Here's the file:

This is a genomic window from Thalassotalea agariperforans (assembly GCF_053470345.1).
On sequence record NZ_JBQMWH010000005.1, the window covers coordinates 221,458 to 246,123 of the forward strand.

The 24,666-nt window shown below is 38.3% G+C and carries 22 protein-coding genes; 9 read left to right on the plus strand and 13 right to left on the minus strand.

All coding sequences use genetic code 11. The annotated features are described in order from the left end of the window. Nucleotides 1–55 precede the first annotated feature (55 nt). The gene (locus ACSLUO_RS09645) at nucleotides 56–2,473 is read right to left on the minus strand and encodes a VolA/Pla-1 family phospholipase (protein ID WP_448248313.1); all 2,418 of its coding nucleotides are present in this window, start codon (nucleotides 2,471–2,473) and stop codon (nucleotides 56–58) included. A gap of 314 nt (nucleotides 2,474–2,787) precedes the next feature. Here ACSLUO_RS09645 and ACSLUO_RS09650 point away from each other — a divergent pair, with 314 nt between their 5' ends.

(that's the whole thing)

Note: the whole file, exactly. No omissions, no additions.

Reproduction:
This is a genomic window from Thalassotalea agariperforans (assembly GCF_053470345.1).
On sequence record NZ_JBQMWH010000005.1, the window covers coordinates 221,458 to 246,123 of the forward strand.

The 24,666-nt window shown below is 38.3% G+C and carries 22 protein-coding genes; 9 read left to right on the plus strand and 13 right to left on the minus strand.

All coding sequences use genetic code 11. The annotated features are described in order from the left end of the window. Nucleotides 1–55 precede the first annotated feature (55 nt). The gene (locus ACSLUO_RS09645) at nucleotides 56–2,473 is read right to left on the minus strand and encodes a VolA/Pla-1 family phospholipase (protein ID WP_448248313.1); all 2,418 of its coding nucleotides are present in this window, start codon (nucleotides 2,471–2,473) and stop codon (nucleotides 56–58) included. A gap of 314 nt (nucleotides 2,474–2,787) precedes the next feature. Here ACSLUO_RS09645 and ACSLUO_RS09650 point away from each other — a divergent pair, with 314 nt between their 5' ends.